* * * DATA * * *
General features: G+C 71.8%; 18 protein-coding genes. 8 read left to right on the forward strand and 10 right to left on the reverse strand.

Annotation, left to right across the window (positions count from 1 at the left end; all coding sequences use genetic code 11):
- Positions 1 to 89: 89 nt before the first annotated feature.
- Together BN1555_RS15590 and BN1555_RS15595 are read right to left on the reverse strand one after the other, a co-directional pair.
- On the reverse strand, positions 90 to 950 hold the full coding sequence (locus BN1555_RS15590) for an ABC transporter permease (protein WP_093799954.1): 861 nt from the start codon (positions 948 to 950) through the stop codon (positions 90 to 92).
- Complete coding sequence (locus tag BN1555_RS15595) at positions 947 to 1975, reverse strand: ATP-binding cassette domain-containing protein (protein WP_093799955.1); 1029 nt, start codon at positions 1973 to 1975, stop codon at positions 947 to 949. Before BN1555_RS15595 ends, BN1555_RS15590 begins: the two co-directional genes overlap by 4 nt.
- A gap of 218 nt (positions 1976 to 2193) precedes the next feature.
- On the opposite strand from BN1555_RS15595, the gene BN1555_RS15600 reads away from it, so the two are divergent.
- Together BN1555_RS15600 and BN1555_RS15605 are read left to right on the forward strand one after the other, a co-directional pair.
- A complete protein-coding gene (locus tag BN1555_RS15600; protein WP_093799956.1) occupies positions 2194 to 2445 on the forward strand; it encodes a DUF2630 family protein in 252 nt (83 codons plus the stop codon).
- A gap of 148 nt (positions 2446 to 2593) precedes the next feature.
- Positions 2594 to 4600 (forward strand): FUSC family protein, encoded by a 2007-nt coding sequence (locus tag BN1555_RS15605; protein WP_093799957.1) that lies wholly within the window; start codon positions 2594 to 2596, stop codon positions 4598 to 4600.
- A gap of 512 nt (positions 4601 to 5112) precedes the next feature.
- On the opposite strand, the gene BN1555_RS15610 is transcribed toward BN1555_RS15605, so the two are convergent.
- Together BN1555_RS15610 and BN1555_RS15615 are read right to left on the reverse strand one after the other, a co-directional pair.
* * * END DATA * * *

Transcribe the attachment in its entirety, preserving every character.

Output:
General features: G+C 71.8%; 18 protein-coding genes. 8 read left to right on the forward strand and 10 right to left on the reverse strand.

Annotation, left to right across the window (positions count from 1 at the left end; all coding sequences use genetic code 11):
- Positions 1 to 89: 89 nt before the first annotated feature.
- Together BN1555_RS15590 and BN1555_RS15595 are read right to left on the reverse strand one after the other, a co-directional pair.
- On the reverse strand, positions 90 to 950 hold the full coding sequence (locus BN1555_RS15590) for an ABC transporter permease (protein WP_093799954.1): 861 nt from the start codon (positions 948 to 950) through the stop codon (positions 90 to 92).
- Complete coding sequence (locus tag BN1555_RS15595) at positions 947 to 1975, reverse strand: ATP-binding cassette domain-containing protein (protein WP_093799955.1); 1029 nt, start codon at positions 1973 to 1975, stop codon at positions 947 to 949. Before BN1555_RS15595 ends, BN1555_RS15590 begins: the two co-directional genes overlap by 4 nt.
- A gap of 218 nt (positions 1976 to 2193) precedes the next feature.
- On the opposite strand from BN1555_RS15595, the gene BN1555_RS15600 reads away from it, so the two are divergent.
- Together BN1555_RS15600 and BN1555_RS15605 are read left to right on the forward strand one after the other, a co-directional pair.
- A complete protein-coding gene (locus tag BN1555_RS15600; protein WP_093799956.1) occupies positions 2194 to 2445 on the forward strand; it encodes a DUF2630 family protein in 252 nt (83 codons plus the stop codon).
- A gap of 148 nt (positions 2446 to 2593) precedes the next feature.
- Positions 2594 to 4600 (forward strand): FUSC family protein, encoded by a 2007-nt coding sequence (locus tag BN1555_RS15605; protein WP_093799957.1) that lies wholly within the window; start codon positions 2594 to 2596, stop codon positions 4598 to 4600.
- A gap of 512 nt (positions 4601 to 5112) precedes the next feature.
- On the opposite strand, the gene BN1555_RS15610 is transcribed toward BN1555_RS15605, so the two are convergent.
- Together BN1555_RS15610 and BN1555_RS15615 are read right to left on the reverse strand one after the other, a co-directional pair.